“Some of the songs are incomplete, and that’s OK,” Stipe shared New York Times in 1987. “I’ve never felt the responsibility to write every song so that it makes perfect sense from beginning to end. But some that have been considered inscrutable and incomprehensible are completely there. If someone really examines a song, I can suffer for there to be something there.”

It can best be heard in REM’s reference to Henry David Thoreau, the 19th century poet: “Throwing away Thoreau, and rearranging.” A friend had told Stipe that he “was of our generation [fellow poet Walt] Whitman, I think, because I was ecstatic, and I liked men and women, and I was a poet in his eyes—though I hated the word poet,” Stipe wrote in liner notes to Share lies, share heart, share truth, share garbage. “Anyway, I intended to write Whitman into the song, but I got mixed up and wrote Thoreau instead.”

This approach gave fans plenty of opportunities to find their own stories in the music. It also allowed REM to push back against misunderstandings. When a protester tried to link “Finest Worksong” to the Gulf War, shouting: “The time to rise has been engaged,” Stipe responded with another REM lyric.Not everyone can carry the weight of the world” he said, citing 1983’s “Talk about the passion.”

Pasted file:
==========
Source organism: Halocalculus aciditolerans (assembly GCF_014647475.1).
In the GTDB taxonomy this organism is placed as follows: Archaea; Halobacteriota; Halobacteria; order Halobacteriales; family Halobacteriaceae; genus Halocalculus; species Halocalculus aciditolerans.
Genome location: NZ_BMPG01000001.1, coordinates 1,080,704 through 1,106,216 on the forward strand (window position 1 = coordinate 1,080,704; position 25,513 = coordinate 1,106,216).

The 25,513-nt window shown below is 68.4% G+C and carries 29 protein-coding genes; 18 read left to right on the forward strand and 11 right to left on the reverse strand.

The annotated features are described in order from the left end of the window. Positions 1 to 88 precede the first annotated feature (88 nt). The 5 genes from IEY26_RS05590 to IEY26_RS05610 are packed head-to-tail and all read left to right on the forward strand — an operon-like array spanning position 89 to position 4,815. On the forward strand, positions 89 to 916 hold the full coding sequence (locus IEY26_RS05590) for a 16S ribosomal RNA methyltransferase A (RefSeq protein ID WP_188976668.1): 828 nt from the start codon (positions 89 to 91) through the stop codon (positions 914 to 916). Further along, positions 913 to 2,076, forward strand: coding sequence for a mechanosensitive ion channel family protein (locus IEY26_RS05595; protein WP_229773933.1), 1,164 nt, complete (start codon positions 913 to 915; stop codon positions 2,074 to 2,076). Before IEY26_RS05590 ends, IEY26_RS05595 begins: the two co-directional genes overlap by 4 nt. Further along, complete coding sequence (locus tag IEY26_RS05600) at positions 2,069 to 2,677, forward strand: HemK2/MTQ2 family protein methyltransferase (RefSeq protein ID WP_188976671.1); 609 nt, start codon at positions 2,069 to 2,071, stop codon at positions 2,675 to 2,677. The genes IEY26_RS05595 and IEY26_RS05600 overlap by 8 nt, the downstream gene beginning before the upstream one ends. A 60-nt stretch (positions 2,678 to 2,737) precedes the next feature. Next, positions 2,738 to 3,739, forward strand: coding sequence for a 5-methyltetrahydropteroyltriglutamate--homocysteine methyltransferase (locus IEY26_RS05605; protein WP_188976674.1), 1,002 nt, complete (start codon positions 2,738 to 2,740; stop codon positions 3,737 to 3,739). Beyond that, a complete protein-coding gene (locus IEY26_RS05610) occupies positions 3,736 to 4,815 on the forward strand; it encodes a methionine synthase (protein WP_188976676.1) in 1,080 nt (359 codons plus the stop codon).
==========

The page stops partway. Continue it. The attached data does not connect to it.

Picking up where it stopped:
If all else failed, you could simply enjoy “Finest Worksong” as a great moment in indie rock—with the emphasis on “rock.” That was a goal here for REM, who took over as first-time producers. Their album from 1984 Bill had a small notation on his spine that read “File Under Water”. Message on Document? “File Under Fire.”

“We got more confident in our ability to play, to do what we wanted to try,” Mike Mills said David Daley in the liner notes for one Document reissue. “In this case, we wanted to try to come out strong and be loud. We wanted to incorporate some of the angle, some of the muscle, some of the things we had seen and learned in touring.”

It all started to come together for REM